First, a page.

8. In the luminaire of claim 1 wherein at least certain of the prisms have a rounded corner.
9. In the luminaire of claim 8 wherein at least certain of the prisms are reflecting prisms.
10. In the luminaire of claim 8 wherein at least certain of the prisms are refracting prisms.
11. In the luminaire of claim 1 wherein the plurality of prisms are disposed on an outer surface of the globe.
12. In the luminaire of claim 1 wherein the texture formed on surfaces of the prisms is a roughened texture.
13. In the luminaire of claim 1 wherein the texture formed on surfaces of the prisms takes the form of ripples.
14. In the luminaire having a globe formed of a plastic material, the improvement comprising:
a plurality of prisms disposed on at least one surface of the globe, at least certain of the prisms having a corner with at least one radius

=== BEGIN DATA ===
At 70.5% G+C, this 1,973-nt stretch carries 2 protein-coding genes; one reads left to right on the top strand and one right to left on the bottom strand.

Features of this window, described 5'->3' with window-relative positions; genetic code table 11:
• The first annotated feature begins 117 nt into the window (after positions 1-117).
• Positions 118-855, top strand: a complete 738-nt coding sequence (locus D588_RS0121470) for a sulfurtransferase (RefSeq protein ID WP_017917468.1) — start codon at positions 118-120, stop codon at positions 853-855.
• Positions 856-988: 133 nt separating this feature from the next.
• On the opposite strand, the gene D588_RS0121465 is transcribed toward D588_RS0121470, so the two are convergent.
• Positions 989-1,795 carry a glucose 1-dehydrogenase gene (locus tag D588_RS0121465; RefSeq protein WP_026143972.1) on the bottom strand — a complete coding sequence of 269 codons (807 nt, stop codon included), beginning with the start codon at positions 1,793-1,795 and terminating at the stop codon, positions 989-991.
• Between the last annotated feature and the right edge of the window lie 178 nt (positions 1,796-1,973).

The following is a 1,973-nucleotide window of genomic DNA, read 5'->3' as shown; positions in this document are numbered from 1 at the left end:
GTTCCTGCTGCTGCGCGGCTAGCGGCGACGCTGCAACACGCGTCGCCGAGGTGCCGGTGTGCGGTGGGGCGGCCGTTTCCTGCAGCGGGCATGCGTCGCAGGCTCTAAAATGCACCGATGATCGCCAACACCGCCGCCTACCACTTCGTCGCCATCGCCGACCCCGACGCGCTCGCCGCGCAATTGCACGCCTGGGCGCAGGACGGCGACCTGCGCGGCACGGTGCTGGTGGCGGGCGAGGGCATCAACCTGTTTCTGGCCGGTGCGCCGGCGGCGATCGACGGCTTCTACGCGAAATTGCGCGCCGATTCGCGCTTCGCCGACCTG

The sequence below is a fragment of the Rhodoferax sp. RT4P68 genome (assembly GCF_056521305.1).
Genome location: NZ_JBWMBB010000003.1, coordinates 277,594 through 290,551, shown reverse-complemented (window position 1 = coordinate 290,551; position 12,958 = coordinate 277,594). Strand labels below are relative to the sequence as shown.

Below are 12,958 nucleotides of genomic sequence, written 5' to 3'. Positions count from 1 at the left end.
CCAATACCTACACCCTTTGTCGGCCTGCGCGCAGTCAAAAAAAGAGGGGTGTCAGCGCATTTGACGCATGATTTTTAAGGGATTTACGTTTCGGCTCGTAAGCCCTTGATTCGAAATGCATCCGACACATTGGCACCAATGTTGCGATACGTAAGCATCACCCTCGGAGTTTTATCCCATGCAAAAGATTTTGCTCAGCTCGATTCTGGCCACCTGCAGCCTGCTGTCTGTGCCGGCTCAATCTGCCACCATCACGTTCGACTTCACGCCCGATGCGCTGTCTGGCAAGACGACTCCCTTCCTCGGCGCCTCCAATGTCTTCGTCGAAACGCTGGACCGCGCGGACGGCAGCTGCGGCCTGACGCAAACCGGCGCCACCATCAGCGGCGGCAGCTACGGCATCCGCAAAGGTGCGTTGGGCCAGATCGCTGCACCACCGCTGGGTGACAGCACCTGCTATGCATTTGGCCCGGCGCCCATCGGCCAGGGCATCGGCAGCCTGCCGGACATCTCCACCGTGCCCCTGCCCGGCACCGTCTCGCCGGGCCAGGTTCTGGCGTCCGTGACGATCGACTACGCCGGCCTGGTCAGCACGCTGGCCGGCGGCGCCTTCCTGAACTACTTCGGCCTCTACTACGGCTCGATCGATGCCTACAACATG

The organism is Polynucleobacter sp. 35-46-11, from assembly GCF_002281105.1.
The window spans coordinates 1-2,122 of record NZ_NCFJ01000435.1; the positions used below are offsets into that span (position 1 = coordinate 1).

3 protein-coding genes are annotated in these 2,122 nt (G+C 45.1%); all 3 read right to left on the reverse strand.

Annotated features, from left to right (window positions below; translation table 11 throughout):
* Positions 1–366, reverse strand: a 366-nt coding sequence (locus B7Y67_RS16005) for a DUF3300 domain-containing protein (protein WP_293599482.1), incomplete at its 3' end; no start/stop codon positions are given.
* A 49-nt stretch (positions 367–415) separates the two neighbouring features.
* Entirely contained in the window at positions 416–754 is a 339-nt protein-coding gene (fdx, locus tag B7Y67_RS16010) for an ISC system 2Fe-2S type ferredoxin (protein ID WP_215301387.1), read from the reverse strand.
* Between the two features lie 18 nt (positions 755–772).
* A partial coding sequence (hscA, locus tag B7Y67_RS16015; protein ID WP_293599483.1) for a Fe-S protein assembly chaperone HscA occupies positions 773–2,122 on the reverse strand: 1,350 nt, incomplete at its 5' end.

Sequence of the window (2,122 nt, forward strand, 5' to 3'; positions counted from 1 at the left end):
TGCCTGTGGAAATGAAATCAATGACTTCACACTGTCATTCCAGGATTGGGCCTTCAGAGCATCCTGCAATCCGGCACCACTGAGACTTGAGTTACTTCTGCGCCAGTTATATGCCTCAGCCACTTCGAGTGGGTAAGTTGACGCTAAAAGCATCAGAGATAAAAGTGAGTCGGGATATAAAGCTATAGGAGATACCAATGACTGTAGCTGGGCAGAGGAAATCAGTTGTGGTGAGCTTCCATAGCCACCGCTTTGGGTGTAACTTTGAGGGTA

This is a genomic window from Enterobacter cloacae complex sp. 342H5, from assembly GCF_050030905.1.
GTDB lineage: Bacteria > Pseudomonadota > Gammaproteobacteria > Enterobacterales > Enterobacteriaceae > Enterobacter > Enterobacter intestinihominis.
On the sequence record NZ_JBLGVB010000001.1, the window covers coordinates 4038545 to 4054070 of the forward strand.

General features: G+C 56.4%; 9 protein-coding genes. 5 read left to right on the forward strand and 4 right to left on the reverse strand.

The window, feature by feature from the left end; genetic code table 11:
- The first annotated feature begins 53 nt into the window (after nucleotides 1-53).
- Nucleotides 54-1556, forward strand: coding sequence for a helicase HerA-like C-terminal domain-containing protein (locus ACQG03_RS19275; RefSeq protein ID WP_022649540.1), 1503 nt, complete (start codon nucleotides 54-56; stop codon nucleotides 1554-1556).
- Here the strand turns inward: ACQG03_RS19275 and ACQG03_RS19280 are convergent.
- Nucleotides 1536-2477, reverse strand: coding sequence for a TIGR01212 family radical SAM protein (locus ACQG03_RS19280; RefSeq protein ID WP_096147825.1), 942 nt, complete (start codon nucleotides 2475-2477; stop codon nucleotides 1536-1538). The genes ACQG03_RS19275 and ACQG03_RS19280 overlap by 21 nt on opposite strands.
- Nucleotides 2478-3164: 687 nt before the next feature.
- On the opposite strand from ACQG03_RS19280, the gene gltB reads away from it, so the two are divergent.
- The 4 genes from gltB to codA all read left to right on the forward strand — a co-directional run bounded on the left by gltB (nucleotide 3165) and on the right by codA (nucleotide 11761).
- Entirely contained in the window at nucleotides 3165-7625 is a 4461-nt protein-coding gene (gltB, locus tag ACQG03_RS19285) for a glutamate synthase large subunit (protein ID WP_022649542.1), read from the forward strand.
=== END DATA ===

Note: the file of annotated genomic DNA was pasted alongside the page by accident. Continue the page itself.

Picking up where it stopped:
a texture formed on at least a portion of a surface of the globe, thereby to scatter and diffuse light passing through surfaces of the globe to simulate the appearance of a glass globe.
15. In the luminaire of claim 14 wherein at least certain of the prisms have a rounded corner.
16. In the luminaire of claim 14 wherein the texture is formed on surfaces of the prisms.
17. In the luminaire of claim 16 wherein the texture formed on surfaces of the prisms is a roughened texture.
18. In the luminaire of claim 16 wherein the texture formed on surfaces of the prisms takes the form of ripples.
19. In the luminaire of claim 14 wherein at least certain of the prisms are reflecting prisms.
20. In the luminaire of claim 14 wherein at least certain of the prisms are refracting prisms.
21. In a luminaire having a body member formed of a plastic material through which light passes to the exterior of the luminaires the improvement comprising a plurality of prisms disposed on a surface of the body member, at least certain of the prisms having a texture formed on surfaces thereof to scatter and to diffuse at least a portion of the fight passing through said prisms to simulate the appearance of a glass body member.
22. In the luminaire of claim 21 wherein the texture is formed on an outside surface of the body member.